Editorial

A DPP to celebrate, even if 'the law is a ass'

Thursday, April 03, 2014    

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TOO often, in the heat of battle, we lose sight of the war, and all too frequently, we win the battle but lose the war.

Last week in this space we agreed with Charles Dickens' Mr Bumble that "the law is a ass, a idiot" when we empathised with those who mourned what seemed like a Pyrrhic victory in the Kern Spencer Cuban light bulb case.

Mr Spencer and co-accused Ms Coleen Wright were freed by Senior Magistrate Judith Pusey, but the backlash by an incredulous public would have taken the joy out of that victory.

But even though we argued in that editorial that we are a nation of laws and not of men, and suggested that judicial verdicts have to be accepted, unpalatable though they might be, we did not emphasise enough how fundamental the law is.

A great victory was won for our advancing democracy as borne out by the debate that followed Ms Pusey's no-case ruling — which is arguably more important than the ruling itself, as happy as that would have made Mr Spencer and Ms Wright.

People on both sides of the debate expressed their opposing points of view without the kind of violence we see and hear of in other lands.

The same point could be made in respect of the recent guilty verdict in the Vybz Kartel case, notwithstanding the foolish threats reported in the media that led to precautionary beefing up of security around some of the parties.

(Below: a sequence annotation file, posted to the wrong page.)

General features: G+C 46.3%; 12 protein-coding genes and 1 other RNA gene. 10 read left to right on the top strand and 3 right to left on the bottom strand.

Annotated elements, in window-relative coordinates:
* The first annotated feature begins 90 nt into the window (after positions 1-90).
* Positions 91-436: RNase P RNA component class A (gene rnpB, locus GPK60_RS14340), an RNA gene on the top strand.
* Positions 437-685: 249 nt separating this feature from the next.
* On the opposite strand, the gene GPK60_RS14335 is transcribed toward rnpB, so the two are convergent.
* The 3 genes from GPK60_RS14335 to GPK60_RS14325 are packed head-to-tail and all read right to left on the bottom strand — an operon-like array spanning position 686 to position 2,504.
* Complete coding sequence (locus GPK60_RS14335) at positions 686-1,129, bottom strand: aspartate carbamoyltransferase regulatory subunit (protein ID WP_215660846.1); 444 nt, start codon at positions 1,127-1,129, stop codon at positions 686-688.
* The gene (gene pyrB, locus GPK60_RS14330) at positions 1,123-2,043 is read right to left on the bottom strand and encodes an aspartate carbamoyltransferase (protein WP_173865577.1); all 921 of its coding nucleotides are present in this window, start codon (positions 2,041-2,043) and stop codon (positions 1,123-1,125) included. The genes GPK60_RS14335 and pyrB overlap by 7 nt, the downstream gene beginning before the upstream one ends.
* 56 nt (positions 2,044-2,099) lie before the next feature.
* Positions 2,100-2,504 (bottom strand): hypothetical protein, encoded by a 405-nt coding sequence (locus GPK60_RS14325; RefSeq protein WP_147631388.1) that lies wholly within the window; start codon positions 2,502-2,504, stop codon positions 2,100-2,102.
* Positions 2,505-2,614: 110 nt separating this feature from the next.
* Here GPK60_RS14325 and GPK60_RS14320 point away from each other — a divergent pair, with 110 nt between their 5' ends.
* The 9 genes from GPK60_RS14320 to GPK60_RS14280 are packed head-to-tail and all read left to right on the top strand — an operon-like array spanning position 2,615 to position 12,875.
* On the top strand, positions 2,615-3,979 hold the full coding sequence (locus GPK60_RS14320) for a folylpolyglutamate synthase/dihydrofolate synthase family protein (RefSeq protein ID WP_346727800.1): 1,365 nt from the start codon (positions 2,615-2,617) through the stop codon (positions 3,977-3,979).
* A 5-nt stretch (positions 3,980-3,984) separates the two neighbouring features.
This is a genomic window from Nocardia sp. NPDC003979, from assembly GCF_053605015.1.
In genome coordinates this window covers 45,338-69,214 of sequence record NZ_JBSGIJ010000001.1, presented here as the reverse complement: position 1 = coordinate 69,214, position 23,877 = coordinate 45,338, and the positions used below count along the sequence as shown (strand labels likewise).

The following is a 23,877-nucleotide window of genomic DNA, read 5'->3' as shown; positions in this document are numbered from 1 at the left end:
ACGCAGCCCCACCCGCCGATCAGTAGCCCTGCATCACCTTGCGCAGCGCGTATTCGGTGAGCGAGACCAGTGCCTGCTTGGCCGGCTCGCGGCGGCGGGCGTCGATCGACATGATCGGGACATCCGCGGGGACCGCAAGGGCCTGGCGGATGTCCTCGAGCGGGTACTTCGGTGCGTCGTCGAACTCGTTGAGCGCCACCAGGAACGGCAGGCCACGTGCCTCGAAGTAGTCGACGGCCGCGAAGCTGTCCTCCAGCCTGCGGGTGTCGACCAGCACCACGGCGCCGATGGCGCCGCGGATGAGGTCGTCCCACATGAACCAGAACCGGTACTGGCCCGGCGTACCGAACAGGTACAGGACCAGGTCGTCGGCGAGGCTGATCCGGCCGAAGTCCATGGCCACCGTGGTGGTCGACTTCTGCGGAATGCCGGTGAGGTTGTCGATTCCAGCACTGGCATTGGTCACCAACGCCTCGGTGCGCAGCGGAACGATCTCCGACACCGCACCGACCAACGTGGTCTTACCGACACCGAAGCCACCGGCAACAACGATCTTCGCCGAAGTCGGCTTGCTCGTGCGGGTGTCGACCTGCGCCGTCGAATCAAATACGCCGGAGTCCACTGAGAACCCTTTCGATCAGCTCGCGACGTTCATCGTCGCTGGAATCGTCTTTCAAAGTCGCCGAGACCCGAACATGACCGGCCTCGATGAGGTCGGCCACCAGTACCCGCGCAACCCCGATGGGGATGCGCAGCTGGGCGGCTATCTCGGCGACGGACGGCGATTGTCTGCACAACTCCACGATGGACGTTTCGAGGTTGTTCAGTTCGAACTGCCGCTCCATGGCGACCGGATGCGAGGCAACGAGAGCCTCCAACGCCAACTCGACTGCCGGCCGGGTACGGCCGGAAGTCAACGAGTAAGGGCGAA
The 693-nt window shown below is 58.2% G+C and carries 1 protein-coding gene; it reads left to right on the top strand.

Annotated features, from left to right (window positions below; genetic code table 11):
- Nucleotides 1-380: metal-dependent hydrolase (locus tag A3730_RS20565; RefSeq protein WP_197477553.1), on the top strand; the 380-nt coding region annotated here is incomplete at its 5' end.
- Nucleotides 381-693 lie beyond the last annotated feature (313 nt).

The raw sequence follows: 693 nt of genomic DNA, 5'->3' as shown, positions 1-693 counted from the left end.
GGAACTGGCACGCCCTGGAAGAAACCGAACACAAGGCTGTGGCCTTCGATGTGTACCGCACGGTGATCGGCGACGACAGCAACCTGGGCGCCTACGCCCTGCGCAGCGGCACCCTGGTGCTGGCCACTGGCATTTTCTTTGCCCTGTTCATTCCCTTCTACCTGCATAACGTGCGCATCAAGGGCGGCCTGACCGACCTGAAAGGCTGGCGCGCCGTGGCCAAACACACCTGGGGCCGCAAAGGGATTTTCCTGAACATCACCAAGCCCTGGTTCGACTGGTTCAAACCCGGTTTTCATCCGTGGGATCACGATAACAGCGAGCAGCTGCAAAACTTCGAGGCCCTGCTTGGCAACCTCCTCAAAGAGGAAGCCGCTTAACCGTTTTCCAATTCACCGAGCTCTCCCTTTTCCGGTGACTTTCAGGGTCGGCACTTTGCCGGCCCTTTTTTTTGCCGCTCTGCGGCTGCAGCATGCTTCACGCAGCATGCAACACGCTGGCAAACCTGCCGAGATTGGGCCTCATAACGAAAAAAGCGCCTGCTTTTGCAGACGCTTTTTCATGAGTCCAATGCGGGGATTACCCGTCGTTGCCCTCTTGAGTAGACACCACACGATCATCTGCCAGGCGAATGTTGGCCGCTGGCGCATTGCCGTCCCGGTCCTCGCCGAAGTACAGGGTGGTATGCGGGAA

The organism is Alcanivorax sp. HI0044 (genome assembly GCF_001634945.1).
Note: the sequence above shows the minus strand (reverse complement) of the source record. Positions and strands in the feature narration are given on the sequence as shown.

But there were no street demonstrations, no blocking of roads, no burning of tyres or harm being done to anyone. We have seen this happen elsewhere in such circumstances, not the least of which was the Rodney King riots in the United States, following the freeing of cops accused of beating the African-American.

We are particularly taken by the fact that the Director of Public Prosecutions, Ms Paula Llewellyn felt free to articulate both the joy of the Kartel verdict and the disappointment of the Kern Spencer ruling. On both occasions she firmly rested her comments in law, as we should expect from a DPP. And for which we joyously celebrate her.

The truth is that we don't hear enough from the state actors in law when there are controversies for which their clarification would be of great help to the public.

The Pusey-Llewellyn High Court hearing, which ended in favour of the DPP, is a case in point. Should Ms Pusey not have recused herself, or be asked to recuse herself from the Kern Spencer trial thereafter, in the interest of justice being not only done but being manifestly seen to be done? Perhaps this is something our chief justice would wish to clarify for us.

Still, for all that we might say, in this country we largely resolve our major disputes by law and that, too, we must cherish and celebrate.

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